We need to eat when we are hungry. That is the correct time to actually put food in your mouth. If you reflect on your daily life, however, you will likely find that you eat for many more reasons other than hunger. Falling into these traps is all too easy, and the influx of unnecessary calories can quickly add up to excess fat.
To help you identify areas where you might need to make some changes, consider the following list that outlines some of the situations that may cue you to load up on calories when you aren’t actually hungry. Once you’re able to identify these problem areas, you can insert an alternate routine to help you turn your Habit of Disease into a Habit of Health.
- Food as a Habit: Eating without paying attention
- Food as a Stress Reliever
- Food as a Reward
- Food as a Boredom Reliever
- Food as a Social Facilitator
- Food as Love
- Food as...Because it’s There!
If you’re like most of us, you have several, creating a compounding effect that results in a massive influx of unnecessary calories. In a given day, you might absentmindedly eat a few M&Ms from your officemate’s candy bowl. You might eat an extra snack while you dig through that intense project. After work, you might drop into a happy hour to celebrate the completion of a big initiative. While you’re there, you eat an appetizer and have a beer as you talk with friends. At home, you might eat an extra piece of cake because you had an argument with a family member. Late at night, you might grab a few extra bites of that same cake because, well, it’s there.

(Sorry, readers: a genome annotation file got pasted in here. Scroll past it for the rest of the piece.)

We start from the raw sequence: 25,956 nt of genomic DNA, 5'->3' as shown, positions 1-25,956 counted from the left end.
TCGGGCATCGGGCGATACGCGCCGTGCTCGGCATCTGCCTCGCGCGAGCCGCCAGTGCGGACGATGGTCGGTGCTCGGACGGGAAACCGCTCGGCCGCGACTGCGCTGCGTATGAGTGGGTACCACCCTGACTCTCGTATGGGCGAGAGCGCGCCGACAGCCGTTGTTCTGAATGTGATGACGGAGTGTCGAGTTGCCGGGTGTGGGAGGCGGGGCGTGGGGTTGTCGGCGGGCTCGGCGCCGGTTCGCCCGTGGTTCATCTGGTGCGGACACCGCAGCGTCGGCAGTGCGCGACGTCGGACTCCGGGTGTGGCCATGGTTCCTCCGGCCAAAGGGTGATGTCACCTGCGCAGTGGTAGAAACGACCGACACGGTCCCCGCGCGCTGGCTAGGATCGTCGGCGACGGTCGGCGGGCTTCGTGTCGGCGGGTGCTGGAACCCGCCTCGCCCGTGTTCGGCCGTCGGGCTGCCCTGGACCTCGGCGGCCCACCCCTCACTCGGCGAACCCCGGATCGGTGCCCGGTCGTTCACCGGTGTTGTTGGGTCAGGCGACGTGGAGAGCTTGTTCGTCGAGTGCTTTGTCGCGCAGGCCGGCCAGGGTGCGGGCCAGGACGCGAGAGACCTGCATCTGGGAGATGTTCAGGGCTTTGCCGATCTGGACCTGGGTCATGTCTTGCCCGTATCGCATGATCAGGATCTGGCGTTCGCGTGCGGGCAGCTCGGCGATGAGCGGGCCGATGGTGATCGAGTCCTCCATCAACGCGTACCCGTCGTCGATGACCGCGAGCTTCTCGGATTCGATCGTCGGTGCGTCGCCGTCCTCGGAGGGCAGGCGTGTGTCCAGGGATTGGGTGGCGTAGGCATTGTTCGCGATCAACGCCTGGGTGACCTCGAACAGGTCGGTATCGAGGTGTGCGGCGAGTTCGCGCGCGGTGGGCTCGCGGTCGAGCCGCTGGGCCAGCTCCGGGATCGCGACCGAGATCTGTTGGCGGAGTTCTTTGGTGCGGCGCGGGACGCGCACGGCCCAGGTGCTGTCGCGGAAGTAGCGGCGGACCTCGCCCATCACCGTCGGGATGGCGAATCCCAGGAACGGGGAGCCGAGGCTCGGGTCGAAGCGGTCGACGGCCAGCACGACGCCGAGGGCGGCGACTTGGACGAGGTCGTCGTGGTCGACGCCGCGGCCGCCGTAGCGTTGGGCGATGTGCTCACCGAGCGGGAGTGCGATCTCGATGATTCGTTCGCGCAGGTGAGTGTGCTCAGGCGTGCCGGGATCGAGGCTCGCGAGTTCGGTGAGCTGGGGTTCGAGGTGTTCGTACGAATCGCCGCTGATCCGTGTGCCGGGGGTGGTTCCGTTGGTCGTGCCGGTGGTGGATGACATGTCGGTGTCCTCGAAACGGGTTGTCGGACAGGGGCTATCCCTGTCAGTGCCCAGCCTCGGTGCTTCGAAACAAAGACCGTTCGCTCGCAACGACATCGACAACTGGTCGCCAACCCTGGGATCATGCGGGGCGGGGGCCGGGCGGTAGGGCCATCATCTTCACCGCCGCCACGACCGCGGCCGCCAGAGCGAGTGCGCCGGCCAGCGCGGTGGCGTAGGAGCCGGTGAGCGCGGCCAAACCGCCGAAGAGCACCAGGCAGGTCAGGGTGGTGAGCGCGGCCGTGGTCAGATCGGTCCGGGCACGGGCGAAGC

Which of these are your Achilles’ heels? Plug into the community of support and share yours and you will connect with others who are struggling with the same challenge but who are finding ways to overcome it!
eHealth Challenge Tip: Ask for help
Remember, you don’t have to do it all yourself! Get your family and friends into the game by assigning tasks for everyone. Send your spouse to the store (with a very specific list!) while the kids clean assigned areas of the house. Don’t be afraid to ask friends and family to bring a dish for all to enjoy.
Here is a three step approach to help you as you prepare for an upcoming event:
- Identify a specific concern or potential struggle you will face this holiday season. Is it Thanksgiving dinner with the extended family? An upcoming holiday dinner event at work? Or a cookie exchange with the neighbors? Pick one event you want to focus on.
- Visualize the event or situation. Think through each specific step of the event as if it were a story. What happens when you first arrive? Who will be there? What do you see and smell? What happens next? Work your way through the entire event, and be sure to include all of the little details.
- Once you’ve thought through your event, highlight the specific challenges at the event you are most concerned about. Develop a plan for addressing those challenges. Brainstorm ideas on how you can overcome them, and commit to one or two that you think will work best for you.